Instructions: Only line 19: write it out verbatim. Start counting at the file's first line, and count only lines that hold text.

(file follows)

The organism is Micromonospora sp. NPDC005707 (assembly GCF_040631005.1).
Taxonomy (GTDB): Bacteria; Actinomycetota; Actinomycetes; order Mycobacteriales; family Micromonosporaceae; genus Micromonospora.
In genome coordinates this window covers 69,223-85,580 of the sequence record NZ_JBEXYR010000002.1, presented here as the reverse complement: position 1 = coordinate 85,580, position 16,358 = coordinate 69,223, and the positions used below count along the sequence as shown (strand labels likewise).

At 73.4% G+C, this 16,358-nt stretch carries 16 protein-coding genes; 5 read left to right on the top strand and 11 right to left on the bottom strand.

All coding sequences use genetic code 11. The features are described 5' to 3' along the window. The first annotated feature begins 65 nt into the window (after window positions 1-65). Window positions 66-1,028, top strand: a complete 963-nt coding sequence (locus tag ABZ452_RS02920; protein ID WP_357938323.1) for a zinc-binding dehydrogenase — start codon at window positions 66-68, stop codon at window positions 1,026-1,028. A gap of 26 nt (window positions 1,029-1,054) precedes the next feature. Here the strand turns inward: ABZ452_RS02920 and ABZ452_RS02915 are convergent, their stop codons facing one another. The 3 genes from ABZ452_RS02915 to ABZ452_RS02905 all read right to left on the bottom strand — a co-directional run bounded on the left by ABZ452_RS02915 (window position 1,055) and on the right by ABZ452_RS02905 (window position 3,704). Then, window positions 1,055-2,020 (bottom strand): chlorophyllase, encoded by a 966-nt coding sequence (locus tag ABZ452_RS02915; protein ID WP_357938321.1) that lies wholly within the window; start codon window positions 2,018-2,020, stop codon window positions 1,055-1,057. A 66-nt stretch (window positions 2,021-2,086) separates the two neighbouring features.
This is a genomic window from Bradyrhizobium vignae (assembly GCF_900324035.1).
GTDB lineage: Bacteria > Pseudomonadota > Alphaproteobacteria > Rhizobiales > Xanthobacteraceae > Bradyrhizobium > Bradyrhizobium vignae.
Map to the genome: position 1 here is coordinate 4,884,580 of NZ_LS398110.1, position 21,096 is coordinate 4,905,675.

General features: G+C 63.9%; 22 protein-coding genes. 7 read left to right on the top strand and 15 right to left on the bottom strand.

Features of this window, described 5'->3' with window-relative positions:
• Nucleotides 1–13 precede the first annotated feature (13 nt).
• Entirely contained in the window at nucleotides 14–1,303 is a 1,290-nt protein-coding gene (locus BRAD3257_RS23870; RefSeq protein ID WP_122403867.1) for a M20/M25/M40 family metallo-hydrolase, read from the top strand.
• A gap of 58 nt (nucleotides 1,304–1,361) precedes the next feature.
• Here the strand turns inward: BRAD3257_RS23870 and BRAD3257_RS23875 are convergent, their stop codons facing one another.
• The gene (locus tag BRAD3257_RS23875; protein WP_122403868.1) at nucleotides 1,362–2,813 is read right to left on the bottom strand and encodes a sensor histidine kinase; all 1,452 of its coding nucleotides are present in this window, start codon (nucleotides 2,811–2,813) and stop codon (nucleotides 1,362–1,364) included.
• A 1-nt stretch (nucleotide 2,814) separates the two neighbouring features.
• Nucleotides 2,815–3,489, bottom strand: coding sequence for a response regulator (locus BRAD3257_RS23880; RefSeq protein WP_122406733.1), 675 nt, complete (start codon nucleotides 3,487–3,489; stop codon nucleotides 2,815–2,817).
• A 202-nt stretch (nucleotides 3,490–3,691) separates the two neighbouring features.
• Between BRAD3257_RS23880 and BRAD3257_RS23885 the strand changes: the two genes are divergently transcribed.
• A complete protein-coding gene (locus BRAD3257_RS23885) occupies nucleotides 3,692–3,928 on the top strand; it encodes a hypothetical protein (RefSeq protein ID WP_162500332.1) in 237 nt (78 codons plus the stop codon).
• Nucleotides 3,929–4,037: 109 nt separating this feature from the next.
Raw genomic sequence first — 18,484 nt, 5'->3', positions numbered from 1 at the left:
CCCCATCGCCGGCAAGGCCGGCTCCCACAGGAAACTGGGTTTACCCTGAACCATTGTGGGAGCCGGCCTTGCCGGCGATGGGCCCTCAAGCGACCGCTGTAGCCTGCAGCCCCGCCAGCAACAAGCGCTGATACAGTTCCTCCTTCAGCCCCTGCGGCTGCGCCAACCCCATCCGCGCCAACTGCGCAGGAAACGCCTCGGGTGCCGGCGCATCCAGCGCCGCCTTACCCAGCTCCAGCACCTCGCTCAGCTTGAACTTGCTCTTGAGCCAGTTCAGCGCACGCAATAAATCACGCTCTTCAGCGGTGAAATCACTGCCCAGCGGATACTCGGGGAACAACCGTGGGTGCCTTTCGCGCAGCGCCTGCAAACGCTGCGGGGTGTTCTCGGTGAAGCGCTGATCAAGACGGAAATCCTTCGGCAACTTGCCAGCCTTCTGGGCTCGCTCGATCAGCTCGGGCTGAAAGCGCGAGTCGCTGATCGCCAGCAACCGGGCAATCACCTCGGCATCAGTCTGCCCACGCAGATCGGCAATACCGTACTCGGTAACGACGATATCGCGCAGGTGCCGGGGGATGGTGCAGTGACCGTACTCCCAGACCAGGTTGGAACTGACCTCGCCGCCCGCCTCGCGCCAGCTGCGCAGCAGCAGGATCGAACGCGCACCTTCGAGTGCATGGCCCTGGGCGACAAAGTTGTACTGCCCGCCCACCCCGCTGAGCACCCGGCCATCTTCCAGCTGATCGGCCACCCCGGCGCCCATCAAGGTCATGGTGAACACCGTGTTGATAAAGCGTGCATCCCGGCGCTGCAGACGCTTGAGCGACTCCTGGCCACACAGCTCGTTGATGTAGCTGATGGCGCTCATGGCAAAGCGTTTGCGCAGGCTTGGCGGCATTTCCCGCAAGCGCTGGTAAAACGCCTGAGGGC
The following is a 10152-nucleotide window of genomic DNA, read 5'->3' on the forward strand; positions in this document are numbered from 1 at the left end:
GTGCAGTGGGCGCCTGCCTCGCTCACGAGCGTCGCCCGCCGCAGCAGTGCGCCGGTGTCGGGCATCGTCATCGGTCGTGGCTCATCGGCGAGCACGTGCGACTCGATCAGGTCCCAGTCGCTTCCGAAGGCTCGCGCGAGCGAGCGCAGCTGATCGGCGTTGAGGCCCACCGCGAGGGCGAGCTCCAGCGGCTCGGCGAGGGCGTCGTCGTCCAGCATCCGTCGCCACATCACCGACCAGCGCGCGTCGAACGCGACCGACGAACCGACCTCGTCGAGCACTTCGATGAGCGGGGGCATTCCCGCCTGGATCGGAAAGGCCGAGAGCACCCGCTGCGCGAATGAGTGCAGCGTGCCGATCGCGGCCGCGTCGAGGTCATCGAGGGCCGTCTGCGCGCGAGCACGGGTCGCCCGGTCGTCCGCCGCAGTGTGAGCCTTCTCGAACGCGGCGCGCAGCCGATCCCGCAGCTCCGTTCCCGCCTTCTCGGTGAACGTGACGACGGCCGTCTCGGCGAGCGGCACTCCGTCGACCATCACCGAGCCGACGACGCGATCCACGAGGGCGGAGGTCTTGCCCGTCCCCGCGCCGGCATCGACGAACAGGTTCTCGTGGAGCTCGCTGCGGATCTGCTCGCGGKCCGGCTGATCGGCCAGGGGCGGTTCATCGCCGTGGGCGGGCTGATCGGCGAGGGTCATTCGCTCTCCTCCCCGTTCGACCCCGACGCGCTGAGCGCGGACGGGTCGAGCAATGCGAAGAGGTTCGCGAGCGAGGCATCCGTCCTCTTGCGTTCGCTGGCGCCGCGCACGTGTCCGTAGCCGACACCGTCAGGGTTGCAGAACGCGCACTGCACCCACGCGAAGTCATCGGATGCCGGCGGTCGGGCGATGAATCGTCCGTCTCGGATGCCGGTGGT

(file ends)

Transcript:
• Between BRAD3257_RS23880 and BRAD3257_RS23885 the strand changes: the two genes are divergently transcribed.